- Provide Ukraine with combat aircraft and tanks. With long-range artillery, Ukraine will gradually be able to take out the means for Russia to sustain its forces in the field. We have seen this already east of Kharkiv and near Kherson. But Ukraine will need to fight from the air and to roll forward with armor in order to retake territory swiftly and with minimal casualties. The US can backfill other allies who could donate Soviet-made fighter aircraft, or provide used F-16 and A-10 aircraft. Ukrainian pilots are highly skilled and can easily adapt to different airframes. Some have already been trained on Western airframes. This is even more the case with armored vehicles.
- Strengthen air defenses around Ukrainian cities. Russia has exhausted its ability to launch offensive operations to take territory away from Ukrainian defenders. One of the few means left to inflict pain on Ukraine is to send missiles and bombs to hit its cities. Russia has relatively few precision-guided munitions left, so these are dumb bombs that have indiscriminate effects on civilian populations. The West should do as much as possible to help Ukraine establish its own “iron dome” around cities to save lives, especially now that Iranian-built drones are being used against urban targets.
- Strengthen Ukraine’s internal logistics network. As Ukraine advances into Russian-occupied areas, it will need to move its logistical system further forward. This will be increasingly challenging, and Western armed forces and contractors will need to train and assist Ukraine in building a robust internal logistics network to accomplish the task.
Providing the right equipment is essential to Ukraine executing the best possible on-the-ground strategy for retaking its territory as well as restoring port operations at Odesa and direct air services.
Ukraine must use long range artillery and fighter aircraft to significantly degrade Russia’s ability to sustain its deployed forces. This autumn, Ukraine should be able to retake Kherson city and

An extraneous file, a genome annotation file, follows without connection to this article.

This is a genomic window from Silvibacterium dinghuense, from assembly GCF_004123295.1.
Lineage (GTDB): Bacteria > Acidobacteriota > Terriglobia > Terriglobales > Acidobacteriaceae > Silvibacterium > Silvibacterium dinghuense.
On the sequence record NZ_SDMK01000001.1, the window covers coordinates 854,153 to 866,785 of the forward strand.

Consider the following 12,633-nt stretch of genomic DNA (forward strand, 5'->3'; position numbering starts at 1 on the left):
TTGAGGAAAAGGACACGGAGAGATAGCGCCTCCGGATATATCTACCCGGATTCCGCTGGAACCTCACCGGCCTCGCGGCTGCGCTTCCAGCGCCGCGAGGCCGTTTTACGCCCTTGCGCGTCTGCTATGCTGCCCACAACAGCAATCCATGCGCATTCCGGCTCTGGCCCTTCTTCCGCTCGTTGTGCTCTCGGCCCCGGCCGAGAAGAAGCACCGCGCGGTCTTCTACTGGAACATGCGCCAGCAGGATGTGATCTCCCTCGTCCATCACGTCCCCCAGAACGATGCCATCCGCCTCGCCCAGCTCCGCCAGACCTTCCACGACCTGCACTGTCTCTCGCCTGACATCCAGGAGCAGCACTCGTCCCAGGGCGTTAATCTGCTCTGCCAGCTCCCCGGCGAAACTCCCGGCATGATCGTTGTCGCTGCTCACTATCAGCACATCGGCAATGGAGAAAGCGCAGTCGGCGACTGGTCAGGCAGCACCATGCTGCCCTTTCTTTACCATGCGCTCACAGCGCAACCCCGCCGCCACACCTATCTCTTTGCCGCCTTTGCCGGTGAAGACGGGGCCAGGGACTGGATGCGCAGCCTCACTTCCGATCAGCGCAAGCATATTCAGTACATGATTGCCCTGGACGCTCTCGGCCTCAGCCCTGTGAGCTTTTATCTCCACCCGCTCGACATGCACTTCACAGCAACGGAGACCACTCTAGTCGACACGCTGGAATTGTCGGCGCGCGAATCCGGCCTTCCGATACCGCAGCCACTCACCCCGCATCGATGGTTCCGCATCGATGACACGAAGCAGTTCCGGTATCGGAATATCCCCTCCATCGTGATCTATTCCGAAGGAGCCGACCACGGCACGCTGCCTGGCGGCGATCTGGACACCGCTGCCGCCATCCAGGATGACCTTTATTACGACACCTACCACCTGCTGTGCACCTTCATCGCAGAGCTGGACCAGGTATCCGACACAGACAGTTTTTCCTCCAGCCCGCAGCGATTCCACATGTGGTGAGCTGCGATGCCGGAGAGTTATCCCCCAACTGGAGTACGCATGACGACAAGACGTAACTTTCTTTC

the west bank of the Dnipro river and make further gains in Donbas. By degrading Russian supply lines throughout the winter, Ukraine will emerge in a relatively stronger position to take back more territory next year.
In particular, Ukraine must take out Russian military infrastructure in Crimea, which enables Russia to continue to sustain its Black Sea fleet and threaten shipping in the western Black Sea. Just as with Snake Island in the western opening to Odesa, taking out the naval facilities at Sevastopol at the eastern opening would deny Russia the ability to base and resupply its naval forces in that area. They would need to go to Novorossiysk in Russian territory for berthing and re-supply. This will enable Ukraine to re-open Odesa not only for grain shipments, but the full range of commercial shipping essential to getting its economy back on its feet again, and ensuring Ukraine is able to help meet global food demand.
As Ukraine’s successes mount, Putin is already reacting and showing signs of weakness. Shopping for military equipment in North Korea and Iran, and mobilizing 300,000 reservists of far lower quality than already degraded regular forces, are all signs that Putin knows his military is failing.